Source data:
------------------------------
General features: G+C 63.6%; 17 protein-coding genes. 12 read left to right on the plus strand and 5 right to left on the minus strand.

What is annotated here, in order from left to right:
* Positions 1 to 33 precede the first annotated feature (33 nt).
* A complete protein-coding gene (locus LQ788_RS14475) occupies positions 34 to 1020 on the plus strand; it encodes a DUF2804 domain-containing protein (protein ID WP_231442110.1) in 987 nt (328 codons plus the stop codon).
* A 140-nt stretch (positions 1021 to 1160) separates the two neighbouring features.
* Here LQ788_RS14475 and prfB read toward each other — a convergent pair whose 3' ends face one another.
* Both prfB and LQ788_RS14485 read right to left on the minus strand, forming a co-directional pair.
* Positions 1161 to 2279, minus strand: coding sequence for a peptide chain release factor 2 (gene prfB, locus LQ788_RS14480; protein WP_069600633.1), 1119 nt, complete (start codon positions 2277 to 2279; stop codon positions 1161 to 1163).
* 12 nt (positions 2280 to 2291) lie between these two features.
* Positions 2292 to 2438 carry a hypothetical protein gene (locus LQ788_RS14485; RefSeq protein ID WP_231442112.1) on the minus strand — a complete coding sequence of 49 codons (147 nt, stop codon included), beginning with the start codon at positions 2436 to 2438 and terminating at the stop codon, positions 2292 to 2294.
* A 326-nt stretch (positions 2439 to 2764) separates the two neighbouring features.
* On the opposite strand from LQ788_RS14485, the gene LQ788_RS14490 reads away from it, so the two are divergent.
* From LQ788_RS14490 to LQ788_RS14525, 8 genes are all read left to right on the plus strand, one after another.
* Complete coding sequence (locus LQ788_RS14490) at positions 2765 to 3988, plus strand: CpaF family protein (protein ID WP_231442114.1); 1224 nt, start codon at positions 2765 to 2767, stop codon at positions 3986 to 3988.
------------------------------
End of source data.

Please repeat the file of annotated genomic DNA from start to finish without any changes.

General features: G+C 63.6%; 17 protein-coding genes. 12 read left to right on the plus strand and 5 right to left on the minus strand.

What is annotated here, in order from left to right:
* Positions 1 to 33 precede the first annotated feature (33 nt).
* A complete protein-coding gene (locus LQ788_RS14475) occupies positions 34 to 1020 on the plus strand; it encodes a DUF2804 domain-containing protein (protein ID WP_231442110.1) in 987 nt (328 codons plus the stop codon).
* A 140-nt stretch (positions 1021 to 1160) separates the two neighbouring features.
* Here LQ788_RS14475 and prfB read toward each other — a convergent pair whose 3' ends face one another.
* Both prfB and LQ788_RS14485 read right to left on the minus strand, forming a co-directional pair.
* Positions 1161 to 2279, minus strand: coding sequence for a peptide chain release factor 2 (gene prfB, locus LQ788_RS14480; protein WP_069600633.1), 1119 nt, complete (start codon positions 2277 to 2279; stop codon positions 1161 to 1163).
* 12 nt (positions 2280 to 2291) lie between these two features.
* Positions 2292 to 2438 carry a hypothetical protein gene (locus LQ788_RS14485; RefSeq protein ID WP_231442112.1) on the minus strand — a complete coding sequence of 49 codons (147 nt, stop codon included), beginning with the start codon at positions 2436 to 2438 and terminating at the stop codon, positions 2292 to 2294.
* A 326-nt stretch (positions 2439 to 2764) separates the two neighbouring features.
* On the opposite strand from LQ788_RS14485, the gene LQ788_RS14490 reads away from it, so the two are divergent.
* From LQ788_RS14490 to LQ788_RS14525, 8 genes are all read left to right on the plus strand, one after another.
* Complete coding sequence (locus LQ788_RS14490) at positions 2765 to 3988, plus strand: CpaF family protein (protein ID WP_231442114.1); 1224 nt, start codon at positions 2765 to 2767, stop codon at positions 3986 to 3988.